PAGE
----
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March 7, 2024

Unpacking China’s 2024 growth target and economic agenda

By Hung Tran

At the opening of China’s fourteenth National People’s Congress (NPC) on March 5th 2024, Premier Li Quang delivered his first Government Work Report, setting the key economic and social policies and targets for this year. The NPC meeting will be followed by that of the National Committee of the Chinese People’s Political Consultative Conference. Together those meetings constitute the “Two Sessions”—an important annual event where political and policy decisions made earlier by the Politburo of the Chinese Communist Party (CCP) are formally endorsed and publicly announced.

Economic targets for 2024

The 2024 Government Work Report sets this year’s economic targets, which are virtually identical to those made in 2023. GDP growth is planned to be “around 5 percent”, with a central government budget deficit of 3 percent of GDP in continuation of a proactive fiscal policy and a prudent monetary policy. In particular, China plans to issue one trillion yuan of ultra-long special government bonds to support the budget; and to raise the special local government bond quota to 3.9 trillion yuan from 3.8 trillion yuan in 2023. The urban unemployment rate is set at around 5.5 percent with twelve million new jobs to be created.

More interesting than the targets are the government‘s priorities as reflected in the increases in spending. Total central government expenditure is projected to increase by 3.8 percent to 28.5 trillion yuan (almost $4 trillion), with debt interest payments topping the list rising by 11.9 percent; followed by science and technology at 10 percent; stockpiling of grains, edible oils, and other necessities at 8.1 percent; national defense at 7.2 percent (same as last year); diplomatic activities at 6.6 percent; and education at 5 percent.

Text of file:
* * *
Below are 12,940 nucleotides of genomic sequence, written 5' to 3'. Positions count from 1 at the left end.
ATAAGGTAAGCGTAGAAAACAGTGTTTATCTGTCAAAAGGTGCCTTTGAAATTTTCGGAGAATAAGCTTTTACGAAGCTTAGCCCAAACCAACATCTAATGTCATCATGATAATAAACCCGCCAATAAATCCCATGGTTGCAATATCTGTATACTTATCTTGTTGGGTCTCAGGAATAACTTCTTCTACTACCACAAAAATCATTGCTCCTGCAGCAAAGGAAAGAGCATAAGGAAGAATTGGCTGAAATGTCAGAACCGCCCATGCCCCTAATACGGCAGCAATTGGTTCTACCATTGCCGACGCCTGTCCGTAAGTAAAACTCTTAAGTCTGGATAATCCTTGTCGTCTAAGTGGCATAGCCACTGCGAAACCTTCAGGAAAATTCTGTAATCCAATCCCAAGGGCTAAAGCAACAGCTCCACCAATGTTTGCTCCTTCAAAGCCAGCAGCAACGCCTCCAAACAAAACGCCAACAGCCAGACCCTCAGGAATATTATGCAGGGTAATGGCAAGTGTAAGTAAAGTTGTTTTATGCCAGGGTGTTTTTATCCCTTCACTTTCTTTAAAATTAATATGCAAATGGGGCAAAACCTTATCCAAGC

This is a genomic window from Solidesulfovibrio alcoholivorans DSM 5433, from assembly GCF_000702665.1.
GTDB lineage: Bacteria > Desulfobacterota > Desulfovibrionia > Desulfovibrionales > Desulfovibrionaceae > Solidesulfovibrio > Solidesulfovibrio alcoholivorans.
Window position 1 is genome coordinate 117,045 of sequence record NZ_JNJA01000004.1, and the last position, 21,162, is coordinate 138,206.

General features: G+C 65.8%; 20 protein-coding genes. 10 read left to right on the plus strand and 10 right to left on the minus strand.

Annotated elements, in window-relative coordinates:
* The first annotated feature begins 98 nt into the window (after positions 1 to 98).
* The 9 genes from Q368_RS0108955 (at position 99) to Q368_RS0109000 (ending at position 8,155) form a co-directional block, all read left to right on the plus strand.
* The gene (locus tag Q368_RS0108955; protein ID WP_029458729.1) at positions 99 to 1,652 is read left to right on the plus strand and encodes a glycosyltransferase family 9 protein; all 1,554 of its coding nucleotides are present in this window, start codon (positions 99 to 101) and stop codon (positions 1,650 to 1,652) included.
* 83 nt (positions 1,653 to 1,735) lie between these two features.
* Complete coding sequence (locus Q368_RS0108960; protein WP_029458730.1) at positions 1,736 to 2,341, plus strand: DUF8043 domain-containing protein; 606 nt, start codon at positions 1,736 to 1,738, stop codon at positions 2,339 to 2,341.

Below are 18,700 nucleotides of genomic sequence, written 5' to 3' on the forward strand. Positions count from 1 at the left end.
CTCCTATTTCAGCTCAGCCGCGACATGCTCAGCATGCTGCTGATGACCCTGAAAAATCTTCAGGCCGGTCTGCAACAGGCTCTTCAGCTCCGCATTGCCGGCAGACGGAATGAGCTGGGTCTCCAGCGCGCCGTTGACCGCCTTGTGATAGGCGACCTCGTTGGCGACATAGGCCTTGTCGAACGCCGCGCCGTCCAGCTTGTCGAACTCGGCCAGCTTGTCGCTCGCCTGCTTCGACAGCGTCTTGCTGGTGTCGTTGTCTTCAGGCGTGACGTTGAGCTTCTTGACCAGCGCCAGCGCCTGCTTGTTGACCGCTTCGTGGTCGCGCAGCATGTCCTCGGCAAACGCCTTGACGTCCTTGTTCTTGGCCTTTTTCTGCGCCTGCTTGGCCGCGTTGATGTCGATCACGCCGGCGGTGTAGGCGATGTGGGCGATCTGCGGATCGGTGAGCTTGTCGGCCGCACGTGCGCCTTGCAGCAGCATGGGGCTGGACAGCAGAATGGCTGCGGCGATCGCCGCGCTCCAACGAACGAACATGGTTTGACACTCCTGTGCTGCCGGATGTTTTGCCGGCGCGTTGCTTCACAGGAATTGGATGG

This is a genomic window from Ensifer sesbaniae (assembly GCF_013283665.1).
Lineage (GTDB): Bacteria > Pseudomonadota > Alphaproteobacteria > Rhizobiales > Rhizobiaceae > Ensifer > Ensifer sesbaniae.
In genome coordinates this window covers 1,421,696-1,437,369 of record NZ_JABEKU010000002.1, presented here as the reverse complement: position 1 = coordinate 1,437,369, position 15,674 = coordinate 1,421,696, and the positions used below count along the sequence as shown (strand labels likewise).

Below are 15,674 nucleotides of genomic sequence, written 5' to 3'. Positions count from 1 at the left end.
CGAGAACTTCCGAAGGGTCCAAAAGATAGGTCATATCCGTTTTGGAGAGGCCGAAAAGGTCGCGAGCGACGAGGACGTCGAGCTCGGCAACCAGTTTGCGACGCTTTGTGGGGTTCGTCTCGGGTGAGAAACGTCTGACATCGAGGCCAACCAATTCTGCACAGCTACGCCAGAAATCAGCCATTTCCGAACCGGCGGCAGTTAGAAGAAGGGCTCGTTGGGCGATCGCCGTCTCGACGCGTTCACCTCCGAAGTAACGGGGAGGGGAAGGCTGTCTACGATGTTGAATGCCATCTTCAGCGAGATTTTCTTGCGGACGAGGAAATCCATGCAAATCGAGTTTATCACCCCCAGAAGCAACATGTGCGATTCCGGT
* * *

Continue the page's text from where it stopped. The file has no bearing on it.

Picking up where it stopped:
The planned fiscal deficit at 3 percent of GDP—declining from the realized deficit of 3.8 percent in 2023—along side the commitment to“prudent” monetary policy have disappointed many analysts and financial market participants who had hoped for a “big bazooka” stimulus plan to kick start the lackluster economy. Furthermore, they point out that this year will not benefit from the base effect resulting from earlier slow growth due to Covid-19. As a consequence, most analysts are keeping their estimates for 2024 growth below 5 percent, with the IMF expecting 4.6 percent.

The key factor in this year’s growth prospects is whether the property sector starts to stabilize, having been in a sharp decline over the past three years. In particular, after suffering the worst price fall in nine years—a drop in investment of 9.6 percent and in new construction starts of 20.4 percent in 2023—home sales and prices have increased modestly in recent months. If this trend gains traction, it would set the stage for the series of moderate support measures implemented so far to show some positive results. In this context, it is interesting to note that Rhodium Group, which had estimated actual 2023 growth to be 1.5 percent instead of the official 5.2 percent, has expected a cyclical recovery to 3.5 percent in 2024.

Developing the “New Three” for high-quality growth

In any event, more important than the exact GDP growth estimates is the NPC’s endorsement of the decisions made earlier by the CCP Politburo. These decisions reflect Xi Jinping’s emphasis on developing new quality productive forces, through strengthening capability in science and technology to form the foundation for high-quality growth. This has emerged as Xi’s main strategy to develop a new engine of growth for China. It is also a way to stay competitive with the West in science and technology, not the least to sustain the modernization of the Chinese military.